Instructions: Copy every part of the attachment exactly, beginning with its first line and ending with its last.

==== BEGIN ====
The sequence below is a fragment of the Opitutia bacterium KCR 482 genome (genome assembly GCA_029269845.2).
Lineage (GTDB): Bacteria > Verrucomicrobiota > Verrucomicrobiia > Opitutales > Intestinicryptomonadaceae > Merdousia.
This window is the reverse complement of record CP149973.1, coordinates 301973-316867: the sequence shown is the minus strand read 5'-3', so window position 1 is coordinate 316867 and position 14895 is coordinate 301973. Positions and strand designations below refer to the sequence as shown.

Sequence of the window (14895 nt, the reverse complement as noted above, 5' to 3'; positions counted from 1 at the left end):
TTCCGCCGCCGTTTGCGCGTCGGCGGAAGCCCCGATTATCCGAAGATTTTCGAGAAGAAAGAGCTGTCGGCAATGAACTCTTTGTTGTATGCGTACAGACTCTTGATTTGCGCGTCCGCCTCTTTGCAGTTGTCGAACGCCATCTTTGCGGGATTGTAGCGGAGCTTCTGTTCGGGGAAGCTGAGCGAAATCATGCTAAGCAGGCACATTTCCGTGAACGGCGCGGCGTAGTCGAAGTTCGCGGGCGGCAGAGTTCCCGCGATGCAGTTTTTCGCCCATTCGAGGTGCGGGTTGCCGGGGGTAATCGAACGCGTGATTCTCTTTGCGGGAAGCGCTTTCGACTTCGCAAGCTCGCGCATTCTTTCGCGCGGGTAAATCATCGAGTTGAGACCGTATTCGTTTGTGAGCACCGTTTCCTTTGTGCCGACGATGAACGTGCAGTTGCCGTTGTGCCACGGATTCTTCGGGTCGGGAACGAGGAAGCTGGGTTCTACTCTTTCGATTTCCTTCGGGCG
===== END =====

The sequence below is a fragment of the Opitutia bacterium KCR 482 genome (genome assembly GCA_029269845.2).
Lineage (GTDB): Bacteria > Verrucomicrobiota > Verrucomicrobiia > Opitutales > Intestinicryptomonadaceae > Merdousia.
This window is the reverse complement of record CP149973.1, coordinates 301973-316867: the sequence shown is the minus strand read 5'-3', so window position 1 is coordinate 316867 and position 14895 is coordinate 301973. Positions and strand designations below refer to the sequence as shown.

Sequence of the window (14895 nt, the reverse complement as noted above, 5' to 3'; positions counted from 1 at the left end):
TTCCGCCGCCGTTTGCGCGTCGGCGGAAGCCCCGATTATCCGAAGATTTTCGAGAAGAAAGAGCTGTCGGCAATGAACTCTTTGTTGTATGCGTACAGACTCTTGATTTGCGCGTCCGCCTCTTTGCAGTTGTCGAACGCCATCTTTGCGGGATTGTAGCGGAGCTTCTGTTCGGGGAAGCTGAGCGAAATCATGCTAAGCAGGCACATTTCCGTGAACGGCGCGGCGTAGTCGAAGTTCGCGGGCGGCAGAGTTCCCGCGATGCAGTTTTTCGCCCATTCGAGGTGCGGGTTGCCGGGGGTAATCGAACGCGTGATTCTCTTTGCGGGAAGCGCTTTCGACTTCGCAAGCTCGCGCATTCTTTCGCGCGGGTAAATCATCGAGTTGAGACCGTATTCGTTTGTGAGCACCGTTTCCTTTGTGCCGACGATGAACGTGCAGTTGCCGTTGTGCCACGGATTCTTCGGGTCGGGAACGAGGAAGCTGGGTTCTACTCTTTCGATTTCCTTCGGGCG